Mark Twain was once accosted by a wealthy man who said to him, “Mr. Twain, I want to know your opinion about something. Why do people labor and strive just to accumulate money? Money can’t buy happiness; it can’t buy a happy home, nor can it lift the spirits of those who mourn. Money cannot alleviate the sufferings of the dying, nor can it buy the love of a good woman.” Twain paused and looked at him, “You are referring, I take it, to Confederate money.”
Money can’t buy me love, as the Beatles sang, but it sure can buy or rent a lot of other things that are near and dear to our hearts. Perhaps the most important things that money can buy us are power and prestige. We use money as a way of measuring just how much we have accomplished. Our checkbooks and credit card statements show us two things very clearly: first , they show us just how much we’ve accomplished by the standards of the world we live in, and secondly, they speak volumes about our spiritual lives.
On the first day of the fall semester at the University of Alabama where I teach, I had an experience that provided me with a vivid illustration of what Jesus was talking about in today's gospel reading. As usual, I was running late. Students scattered right and left as I drove up the street in front of my building. Then, I turned into the parking deck next to the history department on two wheels. At that point, a young man quickly gestured me to a stop. When I rolled down my window he informed me that the parking deck where I’d always parked was now “reserved parking”. I have an ordinary faculty/staff parking permit which cost me $80, but if I wanted to park in reserved parking it would cost more than $200 for the semester. Needless to say, I was irate. Who, I wondered, could afford to pay that much for parking? And then it occurred to me that almost directly across the street from what is now the reserved parking deck is the business school. I began to fume. Business professors make 3 or 4 times as much as history professors. They don’t deserve it, I told myself. They don’t have my credentials. Did they have to learn 3 or 4 foreign languages to get their degree? They probably did their dissertations on Lays’ potato chips or Palmolive dish detergent. That's hardly the same as a scholarly study of Calvinism in England. And on and on my mental tirade went.
The mistake I made on the first day of class is that I sat in judgment on my colleagues across the street. I enjoyed the self-righteous satisfaction of examining my business school colleagues in my mental tribunal and finding them guilty. In today’s gospel reading Jesus warns us not to begrudge God’s generosity to others, because God gives not according to what we deserve but according to God's ideas of abundance. We look at the world as a place of scarcity, but God sees creation as a place of abundance.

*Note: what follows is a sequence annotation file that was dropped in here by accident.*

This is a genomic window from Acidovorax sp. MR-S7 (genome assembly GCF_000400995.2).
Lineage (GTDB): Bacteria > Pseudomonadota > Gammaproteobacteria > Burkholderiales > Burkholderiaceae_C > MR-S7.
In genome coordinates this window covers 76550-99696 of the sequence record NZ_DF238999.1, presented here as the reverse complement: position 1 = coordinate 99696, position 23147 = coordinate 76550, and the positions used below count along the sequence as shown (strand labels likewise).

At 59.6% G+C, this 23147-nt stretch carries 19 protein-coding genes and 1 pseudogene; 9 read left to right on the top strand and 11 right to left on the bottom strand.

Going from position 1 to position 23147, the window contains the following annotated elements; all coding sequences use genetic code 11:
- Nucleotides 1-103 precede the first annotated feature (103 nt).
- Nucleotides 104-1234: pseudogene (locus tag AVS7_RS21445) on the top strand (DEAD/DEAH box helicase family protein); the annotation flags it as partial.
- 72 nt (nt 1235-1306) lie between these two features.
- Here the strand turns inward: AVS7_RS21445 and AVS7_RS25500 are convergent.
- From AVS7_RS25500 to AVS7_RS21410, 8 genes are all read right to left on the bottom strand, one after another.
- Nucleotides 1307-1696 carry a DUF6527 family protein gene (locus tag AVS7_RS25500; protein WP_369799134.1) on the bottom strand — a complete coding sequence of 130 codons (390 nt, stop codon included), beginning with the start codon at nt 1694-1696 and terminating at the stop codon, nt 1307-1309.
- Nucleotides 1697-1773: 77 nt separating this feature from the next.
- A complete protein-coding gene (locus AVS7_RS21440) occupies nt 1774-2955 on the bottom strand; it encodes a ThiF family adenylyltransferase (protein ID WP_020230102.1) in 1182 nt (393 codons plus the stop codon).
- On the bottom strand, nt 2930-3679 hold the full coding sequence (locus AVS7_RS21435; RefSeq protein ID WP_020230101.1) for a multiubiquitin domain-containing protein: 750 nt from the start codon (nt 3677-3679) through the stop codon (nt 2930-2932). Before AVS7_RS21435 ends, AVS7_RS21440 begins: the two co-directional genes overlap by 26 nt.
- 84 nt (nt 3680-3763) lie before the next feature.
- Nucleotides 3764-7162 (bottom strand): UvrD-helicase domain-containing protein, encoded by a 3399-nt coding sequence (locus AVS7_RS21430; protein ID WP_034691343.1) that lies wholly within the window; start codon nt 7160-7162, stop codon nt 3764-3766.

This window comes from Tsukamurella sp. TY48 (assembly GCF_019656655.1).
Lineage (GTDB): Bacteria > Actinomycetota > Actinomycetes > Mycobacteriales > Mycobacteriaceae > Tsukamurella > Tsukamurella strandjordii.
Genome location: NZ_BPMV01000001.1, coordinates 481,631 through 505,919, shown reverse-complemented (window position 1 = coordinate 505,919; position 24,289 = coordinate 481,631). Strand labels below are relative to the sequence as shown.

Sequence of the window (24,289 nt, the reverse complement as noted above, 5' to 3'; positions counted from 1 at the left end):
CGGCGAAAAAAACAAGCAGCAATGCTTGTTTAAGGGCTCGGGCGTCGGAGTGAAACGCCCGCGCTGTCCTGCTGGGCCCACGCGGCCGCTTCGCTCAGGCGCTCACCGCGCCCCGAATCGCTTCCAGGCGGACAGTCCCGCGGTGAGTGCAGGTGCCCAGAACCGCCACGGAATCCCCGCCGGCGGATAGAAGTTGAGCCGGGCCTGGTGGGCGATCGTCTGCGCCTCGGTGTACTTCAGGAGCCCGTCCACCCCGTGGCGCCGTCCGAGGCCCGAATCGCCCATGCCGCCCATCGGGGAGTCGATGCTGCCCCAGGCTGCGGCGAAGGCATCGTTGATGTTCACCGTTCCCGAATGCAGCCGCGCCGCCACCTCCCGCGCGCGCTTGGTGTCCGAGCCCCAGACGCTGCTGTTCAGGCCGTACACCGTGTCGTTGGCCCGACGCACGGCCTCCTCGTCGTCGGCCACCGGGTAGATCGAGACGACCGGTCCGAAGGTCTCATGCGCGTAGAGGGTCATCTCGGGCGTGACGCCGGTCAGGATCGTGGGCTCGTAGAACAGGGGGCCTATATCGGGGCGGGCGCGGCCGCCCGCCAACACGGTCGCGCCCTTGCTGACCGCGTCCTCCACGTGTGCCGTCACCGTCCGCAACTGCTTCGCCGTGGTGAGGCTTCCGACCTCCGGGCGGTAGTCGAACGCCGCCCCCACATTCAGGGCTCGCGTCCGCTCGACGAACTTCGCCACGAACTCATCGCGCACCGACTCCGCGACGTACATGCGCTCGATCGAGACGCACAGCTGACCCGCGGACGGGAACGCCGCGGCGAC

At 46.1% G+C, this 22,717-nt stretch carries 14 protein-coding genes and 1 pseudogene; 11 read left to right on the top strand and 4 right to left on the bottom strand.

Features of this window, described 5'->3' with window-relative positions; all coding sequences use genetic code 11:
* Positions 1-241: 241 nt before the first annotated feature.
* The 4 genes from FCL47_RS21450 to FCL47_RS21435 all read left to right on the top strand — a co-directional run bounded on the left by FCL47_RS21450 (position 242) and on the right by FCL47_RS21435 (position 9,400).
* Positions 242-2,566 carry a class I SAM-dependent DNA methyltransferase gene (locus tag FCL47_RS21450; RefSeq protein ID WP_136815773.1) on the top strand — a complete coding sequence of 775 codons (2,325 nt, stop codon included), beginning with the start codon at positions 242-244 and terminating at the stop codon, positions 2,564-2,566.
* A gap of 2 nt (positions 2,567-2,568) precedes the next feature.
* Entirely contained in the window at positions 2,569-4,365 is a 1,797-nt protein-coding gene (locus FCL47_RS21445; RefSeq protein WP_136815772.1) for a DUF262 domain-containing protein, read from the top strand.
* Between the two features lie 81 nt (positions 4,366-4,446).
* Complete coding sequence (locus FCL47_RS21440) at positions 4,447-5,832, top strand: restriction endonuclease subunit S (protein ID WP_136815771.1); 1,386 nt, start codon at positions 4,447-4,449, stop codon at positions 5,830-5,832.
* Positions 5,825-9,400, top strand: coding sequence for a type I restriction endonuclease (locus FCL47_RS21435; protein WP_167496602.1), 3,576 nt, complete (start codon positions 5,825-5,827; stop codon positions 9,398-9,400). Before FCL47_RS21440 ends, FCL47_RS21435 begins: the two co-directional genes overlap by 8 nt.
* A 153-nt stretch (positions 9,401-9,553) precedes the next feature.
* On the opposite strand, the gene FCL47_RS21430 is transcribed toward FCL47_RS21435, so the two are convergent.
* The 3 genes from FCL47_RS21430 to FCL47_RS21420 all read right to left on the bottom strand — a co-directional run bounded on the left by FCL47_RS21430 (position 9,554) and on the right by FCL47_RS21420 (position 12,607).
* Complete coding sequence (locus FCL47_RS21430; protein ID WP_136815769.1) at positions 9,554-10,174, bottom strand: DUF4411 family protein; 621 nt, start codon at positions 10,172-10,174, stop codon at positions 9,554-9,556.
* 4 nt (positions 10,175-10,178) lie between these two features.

It is only human nature to want mercy for ourselves and justice for everyone else. We want the world to be fair and believe that we are the final arbiters of fairness. God's economics and our economics have little in common. We believe that everyone should get exactly what they have earned, and if God wants to know how much my neighbor has earned, then I will be happy to tell God how much she has earned to the exact penny. Most people, we believe, get far more of life’s grace and goodies than they deserve. You and I, on the other hand, have been shortchanged. Our paychecks never reflect the overtime we’ve put in.
But the parable of workers in the vineyard reminds us that God’s economy is very different. God does not offer us a job for which we will be paid a wage. Rather, God invites us into a relationship in which he promises us gifts beyond our wildest dreams. God does not promise to reward our hard work with a Christmas bonus; God promises to love us as beloved daughters and sons – a reward we could not possibly earn.
God’s economy is a mystery. We cannot know why the race does not always go to the swift nor the contest to the strong. We cannot know why the Bill Gates and Donald Trumps have so much and the Mother Teresas have so little.
Several years ago Gerald Sittser wrote an article in The Christian Century about the death of his wife, mother, and daughter in a terrible car accident caused by a drunk driver. Furthermore, the driver who had been responsible for the accident was acquitted of wrongdoing in the case.
Understandably, Sittser was outraged and angry. “Why me?” he asked himself angrily. Finally, it dawned on Sittser that he was asking the wrong question, and “why me” became “why not me?” “Perhaps I did not deserve their deaths,” he writes, “but I did not deserve their presence in my life either…. I would prefer to take my chances living in a universe in which I get what I do not deserve … That means that I will suffer loss, as I already have, but it also means I will receive mercy. … I will have to endure the bad I do not deserve. I will also get the good I do not deserve.” (Gerald Sittser, “On the life and death we don’t deserve,” The Christian Century, Jan. 17, 1996, pp. 44-47)
What kind of world has God created? What is the secret to understanding God’s economy? Here’s a hint: Drop the words “earn” and “deserve” and replace them with “gift” and “grace.” From beginning to end it is all gift. Sometimes God gives us the gifts of tears and anguish; at other times God gives us the gifts of joy and laughter. God has given us a world in which the owner of the vineyard is free to give his workers far more than they have earned at the end of the day? Is it fair? Of course not. It is much better than fair; it is gracious.